After setting the stage at their 2019 Namm appearance, it was clear that Gibson — the now 127 year old Guitar company — was back in business. James ‘JC’ Curleigh, the President & CEO of Gibson has helped the company reemerge after its 2018 battle with bankruptcy, and has further taken it into innovative and aspiring new territory. And for a company that spans over 12 decades, progressing towards the future is not necessarily an easy task. “Let’s become a 125 year old startup,” JC said back in 2019, and it’s perhaps the theme or mantra that Gibson needed in order to stay relevant, all while continuing to honor their iconic past.
With regards to staying relevant, in no way has the guitar been left out of the modern music industry. In fact, the overwhelming interest for the instrument, specifically over the course of the pandemic, has played a significant role in Gibson’s recent success. Guitars sales have quite literally boomed over the last year, and consequently a new and ambitious generation of guitarists have been born. Taking as what JC describes as ‘positive advantage’ of the surge, Gibson saw the launch of their new Epiphone collection of “Inspired By Gibson” guitars, which offers new and beginner players the essence of a high end guitar (i.e. a Gibson Custom Shop) but at an affordable price. The timing of this series is rather impeccable, and in many ways selling affordable guitars is the antithesis of what Gibson has been known for, at least prior to the company’s relaunch in 2018. Up until then, Gibson’s reputation has been built around the quality of the their vintage and custom shop guitars, which are still some of their most sought after and revered products.
Taking it another step forward, Gibson has now moved into the digital realm with their newly released Gibson App. The app boasts a number of features from instructional guitar lessons to exclusive access to Gibson TV, and possibly the most innovative feature; access to a virtual guitar tech. All of this ties in well with Gibson’s new found mantra of pushing towards the future, but not forgetting their renown legacy.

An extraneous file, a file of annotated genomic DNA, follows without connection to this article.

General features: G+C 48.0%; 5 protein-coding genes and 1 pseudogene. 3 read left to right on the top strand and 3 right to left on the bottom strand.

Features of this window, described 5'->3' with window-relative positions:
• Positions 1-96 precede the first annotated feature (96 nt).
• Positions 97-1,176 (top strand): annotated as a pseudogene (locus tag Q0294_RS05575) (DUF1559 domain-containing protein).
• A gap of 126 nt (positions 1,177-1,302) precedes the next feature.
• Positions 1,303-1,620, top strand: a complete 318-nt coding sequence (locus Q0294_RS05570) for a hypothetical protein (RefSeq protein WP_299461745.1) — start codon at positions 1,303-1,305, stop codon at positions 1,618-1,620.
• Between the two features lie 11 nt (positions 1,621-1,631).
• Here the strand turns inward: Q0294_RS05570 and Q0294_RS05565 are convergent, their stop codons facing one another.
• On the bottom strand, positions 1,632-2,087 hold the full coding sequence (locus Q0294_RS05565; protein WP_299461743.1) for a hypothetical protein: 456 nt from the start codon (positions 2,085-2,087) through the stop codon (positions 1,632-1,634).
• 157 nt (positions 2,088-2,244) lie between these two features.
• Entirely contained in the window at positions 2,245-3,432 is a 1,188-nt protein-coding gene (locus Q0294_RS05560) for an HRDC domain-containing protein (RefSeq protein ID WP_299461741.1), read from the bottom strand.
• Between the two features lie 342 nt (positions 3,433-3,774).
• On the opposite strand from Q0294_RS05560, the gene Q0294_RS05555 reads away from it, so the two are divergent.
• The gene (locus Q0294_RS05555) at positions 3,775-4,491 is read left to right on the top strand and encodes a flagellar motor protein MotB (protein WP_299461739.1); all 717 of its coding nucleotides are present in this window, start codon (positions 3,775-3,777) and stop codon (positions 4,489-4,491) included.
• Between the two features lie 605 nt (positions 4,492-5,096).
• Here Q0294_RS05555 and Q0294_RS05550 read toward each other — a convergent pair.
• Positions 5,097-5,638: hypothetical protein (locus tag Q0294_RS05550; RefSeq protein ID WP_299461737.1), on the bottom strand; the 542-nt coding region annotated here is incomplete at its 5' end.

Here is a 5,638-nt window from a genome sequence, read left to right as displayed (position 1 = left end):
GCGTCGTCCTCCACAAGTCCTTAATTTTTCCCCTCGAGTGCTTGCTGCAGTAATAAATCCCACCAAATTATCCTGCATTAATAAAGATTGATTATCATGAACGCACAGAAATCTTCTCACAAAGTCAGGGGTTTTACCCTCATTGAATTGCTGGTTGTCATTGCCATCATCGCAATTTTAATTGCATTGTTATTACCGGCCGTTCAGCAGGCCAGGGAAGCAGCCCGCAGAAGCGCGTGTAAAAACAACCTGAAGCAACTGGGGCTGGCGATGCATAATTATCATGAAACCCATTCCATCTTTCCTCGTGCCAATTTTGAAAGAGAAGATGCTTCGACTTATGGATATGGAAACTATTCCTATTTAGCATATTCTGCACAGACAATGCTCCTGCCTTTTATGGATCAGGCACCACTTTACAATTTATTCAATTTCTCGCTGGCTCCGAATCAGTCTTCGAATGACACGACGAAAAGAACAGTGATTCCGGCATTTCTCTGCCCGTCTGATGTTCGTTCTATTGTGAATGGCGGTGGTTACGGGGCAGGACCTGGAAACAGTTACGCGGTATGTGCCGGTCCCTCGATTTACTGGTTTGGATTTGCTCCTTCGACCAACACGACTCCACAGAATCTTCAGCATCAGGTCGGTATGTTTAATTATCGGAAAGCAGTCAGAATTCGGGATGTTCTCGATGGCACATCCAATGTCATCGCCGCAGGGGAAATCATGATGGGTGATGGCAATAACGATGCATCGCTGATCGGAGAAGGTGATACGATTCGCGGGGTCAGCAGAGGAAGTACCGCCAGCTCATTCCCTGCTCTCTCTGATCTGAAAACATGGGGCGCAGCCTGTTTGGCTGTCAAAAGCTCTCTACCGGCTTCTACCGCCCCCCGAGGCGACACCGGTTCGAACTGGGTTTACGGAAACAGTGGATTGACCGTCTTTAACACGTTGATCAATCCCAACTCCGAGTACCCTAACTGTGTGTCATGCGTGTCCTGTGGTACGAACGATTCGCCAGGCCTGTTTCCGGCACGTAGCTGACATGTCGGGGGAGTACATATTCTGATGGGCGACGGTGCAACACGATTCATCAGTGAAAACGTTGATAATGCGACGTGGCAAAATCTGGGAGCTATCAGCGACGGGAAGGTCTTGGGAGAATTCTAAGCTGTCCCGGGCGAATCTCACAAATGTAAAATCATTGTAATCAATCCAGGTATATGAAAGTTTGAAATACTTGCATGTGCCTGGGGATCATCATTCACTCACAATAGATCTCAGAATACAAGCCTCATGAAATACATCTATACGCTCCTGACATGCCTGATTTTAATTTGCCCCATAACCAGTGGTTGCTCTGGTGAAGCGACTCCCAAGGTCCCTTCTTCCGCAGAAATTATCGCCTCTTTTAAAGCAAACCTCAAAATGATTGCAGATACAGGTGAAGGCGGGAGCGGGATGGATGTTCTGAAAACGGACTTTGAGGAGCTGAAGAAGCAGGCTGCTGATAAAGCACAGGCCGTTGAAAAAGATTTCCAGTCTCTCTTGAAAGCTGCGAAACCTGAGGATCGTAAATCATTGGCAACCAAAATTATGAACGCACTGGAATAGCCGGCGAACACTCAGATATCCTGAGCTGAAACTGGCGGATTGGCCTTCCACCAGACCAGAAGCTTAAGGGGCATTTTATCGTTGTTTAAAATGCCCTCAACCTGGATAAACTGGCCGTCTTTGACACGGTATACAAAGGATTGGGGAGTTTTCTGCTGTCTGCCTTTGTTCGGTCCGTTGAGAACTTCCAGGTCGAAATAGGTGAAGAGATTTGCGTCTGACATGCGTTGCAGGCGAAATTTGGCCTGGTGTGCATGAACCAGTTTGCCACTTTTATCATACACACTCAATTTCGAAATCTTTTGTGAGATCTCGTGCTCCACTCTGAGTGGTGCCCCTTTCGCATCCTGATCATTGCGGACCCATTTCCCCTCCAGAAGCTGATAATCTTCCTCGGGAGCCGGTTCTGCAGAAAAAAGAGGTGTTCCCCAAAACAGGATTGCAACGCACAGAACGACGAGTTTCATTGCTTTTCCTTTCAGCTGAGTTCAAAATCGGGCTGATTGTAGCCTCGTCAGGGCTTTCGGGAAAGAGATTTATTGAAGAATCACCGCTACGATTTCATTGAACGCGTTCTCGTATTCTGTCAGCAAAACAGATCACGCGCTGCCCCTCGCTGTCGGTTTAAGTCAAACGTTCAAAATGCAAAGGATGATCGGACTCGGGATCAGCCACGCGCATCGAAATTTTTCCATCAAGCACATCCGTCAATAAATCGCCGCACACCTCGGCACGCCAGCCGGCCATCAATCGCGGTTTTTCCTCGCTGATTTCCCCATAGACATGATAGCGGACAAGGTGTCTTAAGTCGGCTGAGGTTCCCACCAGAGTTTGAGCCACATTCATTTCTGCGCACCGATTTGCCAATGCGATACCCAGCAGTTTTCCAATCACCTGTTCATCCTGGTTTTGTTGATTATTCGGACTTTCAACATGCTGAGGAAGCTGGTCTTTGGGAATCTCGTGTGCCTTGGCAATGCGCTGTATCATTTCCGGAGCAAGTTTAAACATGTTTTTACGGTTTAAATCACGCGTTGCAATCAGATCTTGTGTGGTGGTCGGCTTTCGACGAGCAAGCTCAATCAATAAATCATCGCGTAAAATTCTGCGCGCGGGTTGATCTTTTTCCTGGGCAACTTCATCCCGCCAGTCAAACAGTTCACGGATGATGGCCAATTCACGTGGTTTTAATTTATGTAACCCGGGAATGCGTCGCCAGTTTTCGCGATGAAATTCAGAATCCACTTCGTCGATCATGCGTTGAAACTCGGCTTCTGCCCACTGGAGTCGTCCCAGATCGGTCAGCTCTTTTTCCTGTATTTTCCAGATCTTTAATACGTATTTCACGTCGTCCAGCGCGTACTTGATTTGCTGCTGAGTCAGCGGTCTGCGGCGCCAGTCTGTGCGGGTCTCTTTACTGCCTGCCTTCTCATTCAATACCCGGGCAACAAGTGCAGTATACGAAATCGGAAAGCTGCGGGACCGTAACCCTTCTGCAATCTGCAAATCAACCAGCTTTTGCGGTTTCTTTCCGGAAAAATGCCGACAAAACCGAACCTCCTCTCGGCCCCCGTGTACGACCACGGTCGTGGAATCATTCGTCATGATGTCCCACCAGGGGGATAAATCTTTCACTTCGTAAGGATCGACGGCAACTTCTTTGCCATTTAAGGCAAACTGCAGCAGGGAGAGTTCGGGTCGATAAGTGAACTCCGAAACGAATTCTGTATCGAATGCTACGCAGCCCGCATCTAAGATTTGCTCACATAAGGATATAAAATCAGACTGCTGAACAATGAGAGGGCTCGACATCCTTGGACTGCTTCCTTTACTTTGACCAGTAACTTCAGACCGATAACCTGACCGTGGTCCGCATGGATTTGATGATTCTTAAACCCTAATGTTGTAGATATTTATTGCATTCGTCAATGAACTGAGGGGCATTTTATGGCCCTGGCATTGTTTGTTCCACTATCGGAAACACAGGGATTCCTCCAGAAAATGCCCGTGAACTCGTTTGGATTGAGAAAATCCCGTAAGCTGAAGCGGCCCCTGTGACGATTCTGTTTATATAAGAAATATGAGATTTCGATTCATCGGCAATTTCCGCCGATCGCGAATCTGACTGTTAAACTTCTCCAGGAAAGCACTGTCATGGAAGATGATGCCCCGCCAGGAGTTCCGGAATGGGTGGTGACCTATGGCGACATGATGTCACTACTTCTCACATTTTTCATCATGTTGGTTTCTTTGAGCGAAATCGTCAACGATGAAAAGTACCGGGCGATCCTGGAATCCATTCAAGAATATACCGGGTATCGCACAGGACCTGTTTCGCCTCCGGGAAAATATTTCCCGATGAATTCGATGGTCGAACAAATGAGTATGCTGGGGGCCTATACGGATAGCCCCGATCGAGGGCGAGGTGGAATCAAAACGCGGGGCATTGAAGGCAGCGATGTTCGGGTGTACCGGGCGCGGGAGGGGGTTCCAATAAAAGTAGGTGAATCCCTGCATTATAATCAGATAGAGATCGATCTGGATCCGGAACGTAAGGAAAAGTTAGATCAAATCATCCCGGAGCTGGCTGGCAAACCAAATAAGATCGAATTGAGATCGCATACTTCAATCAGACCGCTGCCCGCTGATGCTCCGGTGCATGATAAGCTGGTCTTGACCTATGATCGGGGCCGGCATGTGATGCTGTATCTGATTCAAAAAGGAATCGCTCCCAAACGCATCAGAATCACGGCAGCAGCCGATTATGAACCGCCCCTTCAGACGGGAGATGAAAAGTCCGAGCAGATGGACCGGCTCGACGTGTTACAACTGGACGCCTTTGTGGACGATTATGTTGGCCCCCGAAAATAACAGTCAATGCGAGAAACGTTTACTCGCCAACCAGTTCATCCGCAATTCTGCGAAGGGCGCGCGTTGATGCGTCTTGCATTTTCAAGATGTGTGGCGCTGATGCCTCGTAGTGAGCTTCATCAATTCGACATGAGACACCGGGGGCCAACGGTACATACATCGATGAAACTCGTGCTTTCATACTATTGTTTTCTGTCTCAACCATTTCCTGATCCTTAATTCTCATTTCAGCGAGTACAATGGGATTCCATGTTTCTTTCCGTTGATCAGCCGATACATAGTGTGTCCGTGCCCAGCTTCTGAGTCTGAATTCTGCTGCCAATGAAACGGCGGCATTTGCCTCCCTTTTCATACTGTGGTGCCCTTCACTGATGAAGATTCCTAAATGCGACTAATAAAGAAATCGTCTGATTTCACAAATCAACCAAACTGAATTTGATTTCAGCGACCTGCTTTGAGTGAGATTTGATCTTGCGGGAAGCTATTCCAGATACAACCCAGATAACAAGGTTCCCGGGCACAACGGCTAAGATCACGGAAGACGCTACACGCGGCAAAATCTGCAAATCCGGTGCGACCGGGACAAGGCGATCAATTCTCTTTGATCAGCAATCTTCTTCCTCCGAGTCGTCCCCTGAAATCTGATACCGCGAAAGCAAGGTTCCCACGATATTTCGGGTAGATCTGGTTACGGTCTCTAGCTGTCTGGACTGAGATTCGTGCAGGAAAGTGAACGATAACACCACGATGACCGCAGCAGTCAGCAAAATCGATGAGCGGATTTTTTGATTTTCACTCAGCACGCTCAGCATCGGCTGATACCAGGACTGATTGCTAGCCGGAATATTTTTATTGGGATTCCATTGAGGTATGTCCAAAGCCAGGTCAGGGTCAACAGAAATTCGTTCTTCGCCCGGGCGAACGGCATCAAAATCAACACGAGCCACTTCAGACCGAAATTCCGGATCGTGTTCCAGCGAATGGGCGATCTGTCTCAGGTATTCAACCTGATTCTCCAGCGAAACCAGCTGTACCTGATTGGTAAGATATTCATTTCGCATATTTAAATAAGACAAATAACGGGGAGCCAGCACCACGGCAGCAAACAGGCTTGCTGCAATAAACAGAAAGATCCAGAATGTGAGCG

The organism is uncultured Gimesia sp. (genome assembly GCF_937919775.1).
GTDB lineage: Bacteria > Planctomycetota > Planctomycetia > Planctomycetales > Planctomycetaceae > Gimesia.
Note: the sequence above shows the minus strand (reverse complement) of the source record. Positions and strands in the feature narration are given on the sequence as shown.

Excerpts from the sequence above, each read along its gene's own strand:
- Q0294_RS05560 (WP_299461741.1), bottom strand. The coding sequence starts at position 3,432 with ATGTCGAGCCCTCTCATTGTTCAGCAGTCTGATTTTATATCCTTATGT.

Speaking more about the app and the unprecedented guitar sales over the last year, Gibson CEO & President, James ‘JC’ Carleigh, has offered some insight on the recent guitar craze and the new innovation taking place at Gibson.
When did it initially occur to you that guitar was becoming a massive hit in the pandemic?
So literally a year ago we got notice of this pandemic and how it was going to affect us and what it meant. Then all of a sudden within weeks we had our factories shutdown, ninety percent of dealers around the world, let alone just in the U.S., were shutdown and we’re just saying “wow.” The future is unknown, and there were way more questions than answers. And of course all of the focus goes back to Maslow’s Hierarchy of needs, it’s about shelter, health, and safety which is real. Then sometime in June-July people were like “okay, it’s been a few months, I have toilet paper and I get that this is real, but I got a little bit of time.” And I say this in all respect, that COVID crisis turned into to COVID creativity for a lot of people. Whether that was “hey, I’m going to organize my photos, I’m going to learn cook,” or “I’m going to play guitar.”
Around July and August, we started noticing that dealers were opening up and online [sales] started going crazy. People were like “well, I’m not going to go into a store but I guess I can order a guitar online.” With the quality of engagement online where you can actually see the guitar and components, everyone stepped up and said “this is an unprecedented time for a surge in music, specifically centered around the guitar.” Let’s try to serve that surge but also take positive advantage of it, not just by making and selling more guitars but let’s really foster this next generation of guitarists coming in, whether their beginners intermediates or experts and that’s when we noticed it.
My mantra, one year ago almost to this day, was let’s plan for significant impact, but let’s continue to prepare for future opportunity. That might sound like a ‘CEO cliche’ but it was very real for us. We started planning the Gibson Garage, we started thinking about what Gibson Gives could do more in a time of need for artists and musicians. We started creating our innovation platform around the Murphy lab and a few other things we’re doing in our facilities, and at the same time as we’re developing these innovation platforms we also said “let’s continue to inspire guitarists at all levels.”